I've been gluten free (gf) since about 2008 and soon after being gf, I sought out to make my own bread - gf breads at that time were very expensive (they still are), so being that I like to bake, I went on the hunt for a good recipe. I even sold my regular bread machine and bought a Breadman Pro, which has a gf setting. Most of the recipes I tried didn't work - too gummy or sunk in the middle. Some were hit and miss - one day it would come out perfect, then next time it would flop. I don't understand what I'm doing wrong. I've been reading tips about why my bread comes out gummy or sunk in the middle - I try to fix the recipe, but it doesn't work. I don't have the patience like some of these other hardcore bloggers to keep trying and tweaking the recipe. My Breadman now sits on a shelf.
I then found this great biscuit recipe that I've made over and over again and I love it - it works great for hamburger buns. I've tweaked the recipe a little bit:
Gluten Free Buttermilk Biscuits
1 cup potato starch - not flour or arrowroot powder
1 cup brown rice flour
1 tbsp. flax meal
1 tsp. xanthan gum
4 tsp. baking powder
1/2 tsp. baking soda
1 tsp. kosher salt
4 Tbsp. butter, unsalted, chilled, cut into small cubes
1 cup buttermilk (substitute: 1 cup milk of any kind and 1 tsp. white vinegar let sit for couple minutes)
2 beatened egg whites
Optional: chopped lunch meat, shredded cheese
1. Preheat oven to 425 degrees F. Prepare two baking sheets by lining them with parchment paper or by lining them with foil and a light coating of cooking spray. In a small measuring cup, measure the buttermilk and add the beaten egg whites and set aside.
2. In a medium mixing bowl, add cornstarch, brown rice flour, xanthan gum, baking powder, baking soda, and salt. Combine with a fork until ingredients are evenly distributed throughout the mix. Add the lunch meat and cheese, if using. Add the chilled butter cubes and work the butter into the dry ingredients along with the lunch meat and cheese using your fingers or a pastry cutter until the mixture has a pebbly, crumbly texture.
3. Pour the milk into the mixture of dry ingredients and butter and work with a fork until just combined. This is a wet, slightly sticky dough, adding more flour will help. Using a large spoon or spatula, drop biscuits onto baking sheets (see below on how I bake and cut my biscuits).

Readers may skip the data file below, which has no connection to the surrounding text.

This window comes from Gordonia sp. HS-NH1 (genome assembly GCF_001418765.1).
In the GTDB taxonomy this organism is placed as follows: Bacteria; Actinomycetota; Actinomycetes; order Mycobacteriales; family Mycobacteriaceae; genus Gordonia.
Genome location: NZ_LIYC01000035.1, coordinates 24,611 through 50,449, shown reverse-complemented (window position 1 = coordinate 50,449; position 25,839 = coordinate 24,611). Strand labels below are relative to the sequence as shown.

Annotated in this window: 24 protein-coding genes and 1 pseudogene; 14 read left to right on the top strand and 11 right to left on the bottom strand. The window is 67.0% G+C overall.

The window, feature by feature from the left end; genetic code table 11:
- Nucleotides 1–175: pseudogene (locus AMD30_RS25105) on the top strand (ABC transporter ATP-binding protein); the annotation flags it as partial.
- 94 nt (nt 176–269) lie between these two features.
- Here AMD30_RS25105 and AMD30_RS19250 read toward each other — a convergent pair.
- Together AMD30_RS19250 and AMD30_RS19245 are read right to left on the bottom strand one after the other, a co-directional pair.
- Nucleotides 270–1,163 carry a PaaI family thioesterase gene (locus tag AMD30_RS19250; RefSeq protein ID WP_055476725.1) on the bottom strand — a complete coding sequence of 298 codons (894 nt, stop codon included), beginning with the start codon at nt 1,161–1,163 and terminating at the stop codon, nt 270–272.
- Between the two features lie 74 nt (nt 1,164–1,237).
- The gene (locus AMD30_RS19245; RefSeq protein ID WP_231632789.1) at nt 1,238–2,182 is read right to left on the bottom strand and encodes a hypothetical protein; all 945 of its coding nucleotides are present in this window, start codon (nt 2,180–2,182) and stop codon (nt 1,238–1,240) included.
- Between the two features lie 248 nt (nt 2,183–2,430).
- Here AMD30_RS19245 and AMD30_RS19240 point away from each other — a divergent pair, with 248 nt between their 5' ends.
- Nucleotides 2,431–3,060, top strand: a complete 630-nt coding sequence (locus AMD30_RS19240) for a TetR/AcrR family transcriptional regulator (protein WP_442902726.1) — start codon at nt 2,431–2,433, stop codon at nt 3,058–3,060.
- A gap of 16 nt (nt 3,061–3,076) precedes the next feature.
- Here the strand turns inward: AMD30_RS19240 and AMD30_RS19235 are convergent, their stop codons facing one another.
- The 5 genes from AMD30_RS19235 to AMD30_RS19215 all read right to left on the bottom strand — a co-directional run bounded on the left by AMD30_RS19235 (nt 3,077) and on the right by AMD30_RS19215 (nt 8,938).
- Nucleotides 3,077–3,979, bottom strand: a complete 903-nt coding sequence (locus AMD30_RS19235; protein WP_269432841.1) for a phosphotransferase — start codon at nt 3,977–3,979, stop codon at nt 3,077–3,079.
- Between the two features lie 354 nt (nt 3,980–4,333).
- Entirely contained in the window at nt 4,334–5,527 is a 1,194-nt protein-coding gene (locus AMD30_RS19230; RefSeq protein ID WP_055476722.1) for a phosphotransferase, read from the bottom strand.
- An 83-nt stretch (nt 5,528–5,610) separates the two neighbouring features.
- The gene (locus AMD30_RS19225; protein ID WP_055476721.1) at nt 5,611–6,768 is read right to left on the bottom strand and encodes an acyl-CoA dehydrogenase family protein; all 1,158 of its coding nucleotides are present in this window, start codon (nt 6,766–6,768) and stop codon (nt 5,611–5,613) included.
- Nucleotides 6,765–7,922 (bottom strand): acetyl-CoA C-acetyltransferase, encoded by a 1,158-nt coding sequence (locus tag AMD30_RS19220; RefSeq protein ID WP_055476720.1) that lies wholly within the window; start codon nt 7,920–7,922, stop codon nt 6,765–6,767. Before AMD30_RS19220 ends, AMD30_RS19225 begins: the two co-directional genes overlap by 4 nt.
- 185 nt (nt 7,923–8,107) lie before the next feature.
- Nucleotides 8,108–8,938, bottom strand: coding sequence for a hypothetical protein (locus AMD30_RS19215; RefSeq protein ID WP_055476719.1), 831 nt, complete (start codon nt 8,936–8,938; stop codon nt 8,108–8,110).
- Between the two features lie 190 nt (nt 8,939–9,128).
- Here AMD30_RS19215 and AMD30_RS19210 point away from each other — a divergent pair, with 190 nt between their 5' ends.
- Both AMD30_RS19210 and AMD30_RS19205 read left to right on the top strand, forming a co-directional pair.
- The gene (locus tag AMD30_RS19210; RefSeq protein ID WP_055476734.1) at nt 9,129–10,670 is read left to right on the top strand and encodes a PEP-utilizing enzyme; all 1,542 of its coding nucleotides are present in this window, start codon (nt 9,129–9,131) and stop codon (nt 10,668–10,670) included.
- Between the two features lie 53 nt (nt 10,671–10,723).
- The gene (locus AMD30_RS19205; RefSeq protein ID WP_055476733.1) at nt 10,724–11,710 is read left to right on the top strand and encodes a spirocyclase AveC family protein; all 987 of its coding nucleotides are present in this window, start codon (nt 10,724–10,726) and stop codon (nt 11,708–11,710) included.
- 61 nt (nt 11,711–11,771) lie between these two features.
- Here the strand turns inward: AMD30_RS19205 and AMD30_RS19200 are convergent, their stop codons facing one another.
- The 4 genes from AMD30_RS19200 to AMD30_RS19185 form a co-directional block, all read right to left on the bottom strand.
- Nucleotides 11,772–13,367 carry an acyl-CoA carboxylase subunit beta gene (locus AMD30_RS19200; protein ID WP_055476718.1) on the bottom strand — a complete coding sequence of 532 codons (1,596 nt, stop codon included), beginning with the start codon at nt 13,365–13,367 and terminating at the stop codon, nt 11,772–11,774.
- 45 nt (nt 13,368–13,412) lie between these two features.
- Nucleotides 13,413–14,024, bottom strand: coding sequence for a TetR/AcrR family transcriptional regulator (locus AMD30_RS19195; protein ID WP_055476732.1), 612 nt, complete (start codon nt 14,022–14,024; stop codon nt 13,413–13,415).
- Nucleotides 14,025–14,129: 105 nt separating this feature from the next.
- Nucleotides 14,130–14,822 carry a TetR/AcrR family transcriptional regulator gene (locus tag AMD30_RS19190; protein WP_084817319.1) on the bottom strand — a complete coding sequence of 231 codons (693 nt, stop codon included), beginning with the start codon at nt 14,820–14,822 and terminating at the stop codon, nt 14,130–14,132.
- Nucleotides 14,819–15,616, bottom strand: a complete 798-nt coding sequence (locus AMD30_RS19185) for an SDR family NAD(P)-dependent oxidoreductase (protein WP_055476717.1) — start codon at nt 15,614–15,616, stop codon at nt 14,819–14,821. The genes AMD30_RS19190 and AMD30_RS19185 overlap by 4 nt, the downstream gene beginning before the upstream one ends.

4. Place pans in the oven and immediately lower the temperature to 400 degrees F, bake for 15-18 minutes, or until the bottoms are golden brown. Serve warm. For daily use, store biscuits in frig, these also store well in the freezer. Makes 10-12 biscuits
- I bake my biscuit in an egg ring so it comes out to be the perfect circle. You can use an english muffin mold or an empty tuna can.
- The finished biscuit is thin, it is perfect for sandwiches or to use as hamburger buns.
After a few months of biscuit heaven, I decided I needed a change and I started to try baking bread again, this time in my oven. I took this recipe, a good "quick bread" recipe and tried to tweak it. The original recipe was ok, but the end result was real delicate, the bread doesn't hold up and can crumble easily. I added xanthan gum and had to increase the almond milk in the recipe so the dough would hold together, but it didn't turn out.
Then I started thinking . . . bread and biscuits are kind of the same thing. What if I take my good biscuit recipe I like and bake it in a loaf pan? I decided to try it. As I'm prepping the recipe, I realized that I put in 4 teaspoons of baking soda, it was supposed to be 4 teaspoons of baking powder - I goofed. So, in the sea of white powder that's in the bowl, I'm trying to scoop out the baking soda - did you know that baking soda looks like arrowroot powder and a lot of other white powdered ingredients? After scooping, even Jim helped, I crossed my fingers and I baked it at 425 degrees F (a little too high, I forgot that I was baking bread not bisicuits) for about 45 minutes. It came out great - nice shape, brown, and a little taller than the first one. Then I tasted it - blech! It was too bitter (too much baking soda makes your bread bitter - really bitter). I had to throw it out.
Ok, back to the drawing board again. I repeated the biscuit recipe with the correct measurements and it worked!! It didn't brown as nice as the previous one, but the taste is great, the texture is great - it was a little moist, not dry. I baked it at 350 degrees F for about 50 minutes. Next time, I'll bake it a little longer to see if will brown up nicely like the bitter one.
This sure was an overwhelming experience, but at least I finally have a good bread recipe. I've been craving sandwiches lately and sometimes, nothing beats a good ol' sandwich.